Vishal Bhardwaj has always featured strong female characters in his films. Be it his debut Makdee, or the Shakespearean adaptations Maqbool and Omkara (Shakespeare is renowned for strong female characters; a gift that Bhardwaj received while adapting his plays), or even Priyanka Chopra’s character Sweety in Kaminey. Kaminey was a film where the male was the lead, but that didn’t stop Bhardwaj from sketching out Sweety’s character to someone so fierce, yet lovable.
Recently there have been a spate of films which have well-drawn out female characters. Vidya Balan’s Krishna in Ishqiya was the center-hold of the film. Peepli [Live] revolved around two male characters but had fascinating female characters, be it the wife Dhaniya played by Shalini Vatsa or the Barkha Dutt-based reporter Nandita played by Malaika Shenoy. No One Killed Jessica had two women: Vidya Balan and Rani Mukherjee in its lead. Dhobi Ghat, too, had two well-sketched female characters in Shai (played by debutant Monica Dogra) and Yasmin (played by Kriti Malhotra).
All in all, things are looking up for the womankind of our society. Bhardwaj’s Saat Khoon Maaf releases later this month with Priyanka Chopra in the lead once again alongside seven husbands. (Wow!) We hope to add her to our list of Hindi film award presenters. Don’t you?
Written by Runcil Rebello.
"Six billion people in the world, six billion souls, and sometimes, all you need is one" - One Tree Hill
It’s been just an hour since I watched the movie and I can vouch that the movie delivers a lot more than the eye can perceive.
It‘s not every day that you watch an Indian thriller with the woman protagonist on a husband killing spree. A director who’s famous for painting grey shades into the conventional heroine: who better than Vishal Bhardwaj to make it? After Kaminey and Ishqiya (he was producer on it), Audience! Gear up for Saat Khoon Maaf! No, I’m not going to reveal the plot, but my inputs will cease all criticism and make you spend your average 200 bucks on a Hindi Phillum. The screenplay has been executed brilliantly. Watch it for its delicious theme, laugh-a-riot clever dialogues, bold in-your-face scenes, and yes, the dark thriller feel which only a James Hadley Chase Novel can provide.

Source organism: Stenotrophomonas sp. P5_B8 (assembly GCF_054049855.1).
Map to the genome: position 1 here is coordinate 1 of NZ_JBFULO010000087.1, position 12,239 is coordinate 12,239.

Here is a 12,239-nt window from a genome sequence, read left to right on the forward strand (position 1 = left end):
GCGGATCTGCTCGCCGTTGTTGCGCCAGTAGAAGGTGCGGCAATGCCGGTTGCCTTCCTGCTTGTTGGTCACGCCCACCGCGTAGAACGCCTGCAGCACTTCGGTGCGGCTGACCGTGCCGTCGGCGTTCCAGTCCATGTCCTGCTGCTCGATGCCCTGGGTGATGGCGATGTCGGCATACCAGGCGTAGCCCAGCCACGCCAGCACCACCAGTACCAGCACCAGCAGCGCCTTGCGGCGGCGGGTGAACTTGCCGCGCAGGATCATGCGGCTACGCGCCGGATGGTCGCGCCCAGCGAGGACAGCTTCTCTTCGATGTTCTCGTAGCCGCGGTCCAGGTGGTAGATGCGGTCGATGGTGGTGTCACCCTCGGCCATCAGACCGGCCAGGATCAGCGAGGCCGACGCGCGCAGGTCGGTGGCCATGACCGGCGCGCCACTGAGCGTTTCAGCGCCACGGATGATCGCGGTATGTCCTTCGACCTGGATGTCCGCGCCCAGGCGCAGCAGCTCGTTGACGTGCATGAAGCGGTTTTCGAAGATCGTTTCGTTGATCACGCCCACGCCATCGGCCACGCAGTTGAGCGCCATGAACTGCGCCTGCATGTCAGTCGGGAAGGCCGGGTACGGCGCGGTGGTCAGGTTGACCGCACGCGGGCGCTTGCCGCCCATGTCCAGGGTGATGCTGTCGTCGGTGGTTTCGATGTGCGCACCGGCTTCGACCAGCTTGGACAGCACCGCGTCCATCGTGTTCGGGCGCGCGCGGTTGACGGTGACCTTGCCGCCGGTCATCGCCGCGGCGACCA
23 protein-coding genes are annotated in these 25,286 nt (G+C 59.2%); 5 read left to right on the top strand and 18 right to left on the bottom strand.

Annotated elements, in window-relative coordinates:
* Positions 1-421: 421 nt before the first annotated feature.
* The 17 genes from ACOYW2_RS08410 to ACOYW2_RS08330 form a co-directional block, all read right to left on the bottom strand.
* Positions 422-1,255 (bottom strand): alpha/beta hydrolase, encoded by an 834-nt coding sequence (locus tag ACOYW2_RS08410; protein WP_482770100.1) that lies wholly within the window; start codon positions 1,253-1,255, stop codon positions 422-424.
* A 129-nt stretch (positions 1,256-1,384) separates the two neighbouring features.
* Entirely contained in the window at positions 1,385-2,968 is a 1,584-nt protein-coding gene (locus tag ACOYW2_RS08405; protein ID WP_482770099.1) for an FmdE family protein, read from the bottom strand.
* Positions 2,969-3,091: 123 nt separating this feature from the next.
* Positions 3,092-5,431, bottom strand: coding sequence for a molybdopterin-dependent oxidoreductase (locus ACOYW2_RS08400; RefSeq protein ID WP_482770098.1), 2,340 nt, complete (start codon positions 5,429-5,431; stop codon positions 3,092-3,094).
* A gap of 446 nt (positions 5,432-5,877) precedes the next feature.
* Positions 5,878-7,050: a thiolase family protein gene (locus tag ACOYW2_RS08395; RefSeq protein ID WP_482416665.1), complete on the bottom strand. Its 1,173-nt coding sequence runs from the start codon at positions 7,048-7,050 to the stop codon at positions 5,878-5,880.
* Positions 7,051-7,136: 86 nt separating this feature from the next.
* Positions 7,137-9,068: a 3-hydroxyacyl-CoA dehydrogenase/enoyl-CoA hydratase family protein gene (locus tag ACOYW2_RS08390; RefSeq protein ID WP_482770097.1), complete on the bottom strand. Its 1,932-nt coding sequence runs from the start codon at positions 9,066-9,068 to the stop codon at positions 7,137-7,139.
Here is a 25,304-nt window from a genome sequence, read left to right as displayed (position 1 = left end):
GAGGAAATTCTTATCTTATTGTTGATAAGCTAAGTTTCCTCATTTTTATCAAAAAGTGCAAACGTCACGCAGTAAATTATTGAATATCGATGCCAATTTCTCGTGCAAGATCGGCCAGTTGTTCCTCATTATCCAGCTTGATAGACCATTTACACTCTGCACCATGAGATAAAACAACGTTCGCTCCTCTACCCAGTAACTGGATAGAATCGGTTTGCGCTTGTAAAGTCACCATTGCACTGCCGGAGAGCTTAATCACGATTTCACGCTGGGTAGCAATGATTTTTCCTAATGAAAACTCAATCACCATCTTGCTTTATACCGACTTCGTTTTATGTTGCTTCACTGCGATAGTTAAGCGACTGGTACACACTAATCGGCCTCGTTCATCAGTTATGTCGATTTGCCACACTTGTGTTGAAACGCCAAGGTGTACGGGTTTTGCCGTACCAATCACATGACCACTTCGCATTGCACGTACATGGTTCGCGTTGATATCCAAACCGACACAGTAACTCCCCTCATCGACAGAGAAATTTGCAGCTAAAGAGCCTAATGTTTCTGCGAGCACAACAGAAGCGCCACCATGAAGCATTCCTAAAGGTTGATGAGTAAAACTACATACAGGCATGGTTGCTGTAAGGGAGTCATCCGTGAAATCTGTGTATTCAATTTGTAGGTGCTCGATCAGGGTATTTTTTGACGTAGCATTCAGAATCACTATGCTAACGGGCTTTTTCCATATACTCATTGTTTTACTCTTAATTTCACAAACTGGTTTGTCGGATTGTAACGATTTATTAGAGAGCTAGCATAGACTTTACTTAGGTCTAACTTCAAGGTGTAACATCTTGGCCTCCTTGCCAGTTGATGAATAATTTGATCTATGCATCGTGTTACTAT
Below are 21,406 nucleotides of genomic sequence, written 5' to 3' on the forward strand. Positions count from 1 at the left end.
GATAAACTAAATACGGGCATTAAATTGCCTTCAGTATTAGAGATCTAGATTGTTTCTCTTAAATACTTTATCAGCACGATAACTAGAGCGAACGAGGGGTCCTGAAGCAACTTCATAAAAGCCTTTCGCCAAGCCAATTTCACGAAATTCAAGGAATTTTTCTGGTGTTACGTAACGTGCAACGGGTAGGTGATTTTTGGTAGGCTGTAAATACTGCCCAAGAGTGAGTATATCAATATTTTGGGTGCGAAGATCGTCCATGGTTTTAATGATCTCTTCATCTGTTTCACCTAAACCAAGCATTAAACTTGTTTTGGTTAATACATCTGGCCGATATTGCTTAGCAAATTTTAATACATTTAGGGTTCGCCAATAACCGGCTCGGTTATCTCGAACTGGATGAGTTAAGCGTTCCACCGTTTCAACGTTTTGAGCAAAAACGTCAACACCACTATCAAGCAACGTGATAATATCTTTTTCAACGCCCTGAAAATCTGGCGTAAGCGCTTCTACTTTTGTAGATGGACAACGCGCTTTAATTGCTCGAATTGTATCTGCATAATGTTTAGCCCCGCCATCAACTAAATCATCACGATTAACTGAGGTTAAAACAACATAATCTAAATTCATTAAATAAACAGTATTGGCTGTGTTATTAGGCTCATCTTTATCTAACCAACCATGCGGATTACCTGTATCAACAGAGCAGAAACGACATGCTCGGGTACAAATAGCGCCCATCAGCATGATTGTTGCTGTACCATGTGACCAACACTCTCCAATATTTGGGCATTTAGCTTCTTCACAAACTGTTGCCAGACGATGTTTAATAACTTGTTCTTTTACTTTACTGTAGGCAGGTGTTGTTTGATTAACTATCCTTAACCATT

Warning! Do not contrast it with your regular Hollywood thriller.
Bhardwaj seems to have measured and designed his characters around the movie and the sets. All the sequences have been described in a different way, complete with a new avatar for Priyanka Chopra as Susanna. Unlike her #What’sYourRashee days, Bhardwaj has actually made her act. I can effortlessly label this as one of her best performances, so much so that she is close to being stereotyped with regards to her role in Kaminey. (Spot the coincidence!)
One thing is certain; John Abraham still struggles to act. Give him a good script, a great director – the man just refuses to emote. But the rest blend perfectly into their characters.
A note of mention for Annu Kapoor for his proverbial skills in acting; another winner was Aleksandr Dyachenkop, the Russian actor who looked quite the blown-up version of Amitabh Bachchan, who played one of the seven husbands of Piggy Chops!
The film is engaging, keeps you on the edge of the seat apart from your scheduled/unscheduled breaks. A lot of rumours doing the rounds about how the end of the movie could be a little more tasteful, for them just one word – Not every movie needs a link to a sequel. And it promises NOT to be a run of the mill Bollywood potboiler intermixed with sound and dance sequences, but seizes your attention for the entire span of 7KM.
What’s Hot? Priyanka Chopra’s ACTING
What’s not? John Abraham’s ROCKSTAR look
For a different opinion on the movie, keep reading Rhythm Movies and Jhatkas…
Written by Shubhra Rishi.